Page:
spk01: Thank you for your questions, Nate. Good questions. Let's start with the sourcing numbers. For this quarter, we sourced about $16 billion worth of product, 25% of which was in the international markets. I would say that if you go back to when we've started going into the international markets, the composition of international versus U.S. has been roughly around 30%, 70% in that zip code, plus minus 5%. So this is pretty much within that particular range. What you might have noticed, however, is the amount of closing more recently, both in the fourth quarter of last year and the first quarter of this year, the contribution from the international side has been a little bit lower than what you have traditionally seen. I would say that the international business has contributed about 35% of volume in terms of what we end up closing versus closer to 20%, 22% this particular quarter. And the main reason for that is we saw a delay in adjustments on the cap rate side in the international markets vis-a-vis the US markets. we started to see cap rate expansion in the US towards the middle of third quarter, fourth quarter, and obviously through the first quarter of this year. But we didn't quite have the same experience in the UK market and some of the other international markets till, I would say, towards the end of the fourth quarter. And what was largely making... potential sellers reconsider the market was not so much driven by actual trades taking place, but more idiosyncratic to their particular needs around redemption issues or refinancing that were coming near a term. And that's largely what's driven these opportunistic transactions that we've gotten over the finish line in the fourth quarter of last year and the first quarter of this year. And that's what's resulted in cap rates being substantially higher than what I would call the norm or what we are seeing in the everyday market in some of these international markets. So that explains the 60 basis point higher cap rate that we were able to achieve. And I might add, this is excellent product, largely driven by you know, idiosyncratic issues being experienced by buyers who wanted to get this off their books to meet, you know, some of the things that I've just discussed. So that's the dynamic we've seen.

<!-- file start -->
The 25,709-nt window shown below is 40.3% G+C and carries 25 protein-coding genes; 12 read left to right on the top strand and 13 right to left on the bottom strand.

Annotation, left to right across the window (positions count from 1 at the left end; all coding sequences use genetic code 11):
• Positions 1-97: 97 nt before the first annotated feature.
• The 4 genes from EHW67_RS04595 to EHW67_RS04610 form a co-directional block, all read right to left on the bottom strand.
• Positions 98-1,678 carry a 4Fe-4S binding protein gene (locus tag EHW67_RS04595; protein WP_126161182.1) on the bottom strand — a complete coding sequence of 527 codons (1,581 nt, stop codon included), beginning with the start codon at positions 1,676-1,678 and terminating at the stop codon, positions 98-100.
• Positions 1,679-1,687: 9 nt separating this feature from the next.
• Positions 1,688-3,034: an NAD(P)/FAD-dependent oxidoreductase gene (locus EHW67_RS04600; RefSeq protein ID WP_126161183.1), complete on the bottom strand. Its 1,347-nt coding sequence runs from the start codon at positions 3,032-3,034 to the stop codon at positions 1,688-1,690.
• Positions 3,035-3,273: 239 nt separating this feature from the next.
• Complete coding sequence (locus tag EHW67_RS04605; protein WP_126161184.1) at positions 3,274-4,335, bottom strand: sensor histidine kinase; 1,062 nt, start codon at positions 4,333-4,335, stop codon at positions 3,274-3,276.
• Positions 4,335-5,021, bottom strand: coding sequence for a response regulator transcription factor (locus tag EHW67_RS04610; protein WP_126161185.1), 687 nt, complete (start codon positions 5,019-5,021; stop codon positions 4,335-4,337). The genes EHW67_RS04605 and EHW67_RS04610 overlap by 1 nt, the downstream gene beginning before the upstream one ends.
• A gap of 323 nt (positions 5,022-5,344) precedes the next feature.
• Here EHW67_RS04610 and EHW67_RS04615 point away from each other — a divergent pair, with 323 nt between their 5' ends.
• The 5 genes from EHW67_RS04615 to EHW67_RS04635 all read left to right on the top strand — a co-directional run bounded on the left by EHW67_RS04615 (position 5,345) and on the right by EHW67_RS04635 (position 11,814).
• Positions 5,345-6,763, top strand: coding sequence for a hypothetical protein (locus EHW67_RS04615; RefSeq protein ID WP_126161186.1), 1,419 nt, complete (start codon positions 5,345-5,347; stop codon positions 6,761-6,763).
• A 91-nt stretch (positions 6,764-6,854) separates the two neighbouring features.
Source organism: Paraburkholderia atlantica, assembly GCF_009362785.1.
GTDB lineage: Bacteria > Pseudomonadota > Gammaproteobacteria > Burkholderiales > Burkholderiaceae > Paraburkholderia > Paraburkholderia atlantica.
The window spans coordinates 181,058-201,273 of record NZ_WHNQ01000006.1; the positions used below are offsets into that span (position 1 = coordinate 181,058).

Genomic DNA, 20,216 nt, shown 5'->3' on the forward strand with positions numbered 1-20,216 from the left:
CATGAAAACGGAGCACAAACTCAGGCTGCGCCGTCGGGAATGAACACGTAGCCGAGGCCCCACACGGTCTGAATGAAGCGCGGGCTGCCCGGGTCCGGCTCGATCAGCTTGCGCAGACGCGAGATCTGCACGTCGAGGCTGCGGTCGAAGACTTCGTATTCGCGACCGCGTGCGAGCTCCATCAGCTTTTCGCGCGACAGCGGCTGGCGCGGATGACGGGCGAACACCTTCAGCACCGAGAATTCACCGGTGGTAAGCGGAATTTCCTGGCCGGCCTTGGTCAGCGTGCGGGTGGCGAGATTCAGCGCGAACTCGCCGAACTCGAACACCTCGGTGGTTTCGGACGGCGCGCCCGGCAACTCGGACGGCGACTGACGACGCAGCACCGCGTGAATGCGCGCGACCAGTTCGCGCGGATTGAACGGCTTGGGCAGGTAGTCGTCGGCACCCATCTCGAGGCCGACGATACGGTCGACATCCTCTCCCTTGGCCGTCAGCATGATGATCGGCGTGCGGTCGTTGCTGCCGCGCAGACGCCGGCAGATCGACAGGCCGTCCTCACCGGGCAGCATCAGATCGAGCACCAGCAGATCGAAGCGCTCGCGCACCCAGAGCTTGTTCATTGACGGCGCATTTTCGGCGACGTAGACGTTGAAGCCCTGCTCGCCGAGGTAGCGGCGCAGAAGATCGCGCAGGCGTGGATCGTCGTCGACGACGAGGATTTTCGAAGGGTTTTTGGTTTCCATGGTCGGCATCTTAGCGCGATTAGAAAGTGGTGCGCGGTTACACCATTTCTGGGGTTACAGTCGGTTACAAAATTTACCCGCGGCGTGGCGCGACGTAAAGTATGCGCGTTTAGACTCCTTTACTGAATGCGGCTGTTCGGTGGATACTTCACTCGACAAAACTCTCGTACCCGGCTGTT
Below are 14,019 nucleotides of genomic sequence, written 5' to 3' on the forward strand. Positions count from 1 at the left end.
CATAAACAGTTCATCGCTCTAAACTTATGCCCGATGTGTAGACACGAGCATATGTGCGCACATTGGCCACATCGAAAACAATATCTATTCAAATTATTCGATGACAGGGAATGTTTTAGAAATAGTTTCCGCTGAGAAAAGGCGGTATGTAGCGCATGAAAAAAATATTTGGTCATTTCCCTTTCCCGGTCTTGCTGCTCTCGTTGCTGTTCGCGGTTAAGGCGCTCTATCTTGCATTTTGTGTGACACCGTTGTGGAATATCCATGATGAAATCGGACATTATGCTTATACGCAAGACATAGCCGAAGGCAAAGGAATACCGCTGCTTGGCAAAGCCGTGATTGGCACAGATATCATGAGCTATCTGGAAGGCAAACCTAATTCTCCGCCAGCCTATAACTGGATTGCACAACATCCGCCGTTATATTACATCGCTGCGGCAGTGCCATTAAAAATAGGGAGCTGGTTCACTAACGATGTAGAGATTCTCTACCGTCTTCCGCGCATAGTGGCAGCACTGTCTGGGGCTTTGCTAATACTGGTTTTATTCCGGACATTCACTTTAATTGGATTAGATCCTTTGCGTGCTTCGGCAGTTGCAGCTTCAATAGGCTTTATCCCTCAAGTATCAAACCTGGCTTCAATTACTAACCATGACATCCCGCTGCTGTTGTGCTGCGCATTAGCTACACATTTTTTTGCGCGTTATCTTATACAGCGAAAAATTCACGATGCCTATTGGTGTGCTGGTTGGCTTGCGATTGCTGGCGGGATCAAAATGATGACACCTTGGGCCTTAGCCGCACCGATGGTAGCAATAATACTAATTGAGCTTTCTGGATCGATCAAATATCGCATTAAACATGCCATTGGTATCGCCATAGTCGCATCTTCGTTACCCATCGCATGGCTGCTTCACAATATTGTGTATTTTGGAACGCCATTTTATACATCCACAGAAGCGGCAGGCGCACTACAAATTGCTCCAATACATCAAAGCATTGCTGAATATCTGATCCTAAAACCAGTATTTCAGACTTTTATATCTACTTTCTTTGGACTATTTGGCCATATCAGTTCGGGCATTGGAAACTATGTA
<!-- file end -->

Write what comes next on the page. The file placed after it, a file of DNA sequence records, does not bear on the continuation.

spk10: Okay, that's helpful. And then maybe just one quick one on development yields. Those are notably below the acquisition yields. Are those just old commitments before rates moved or Maybe you can describe what's happening there.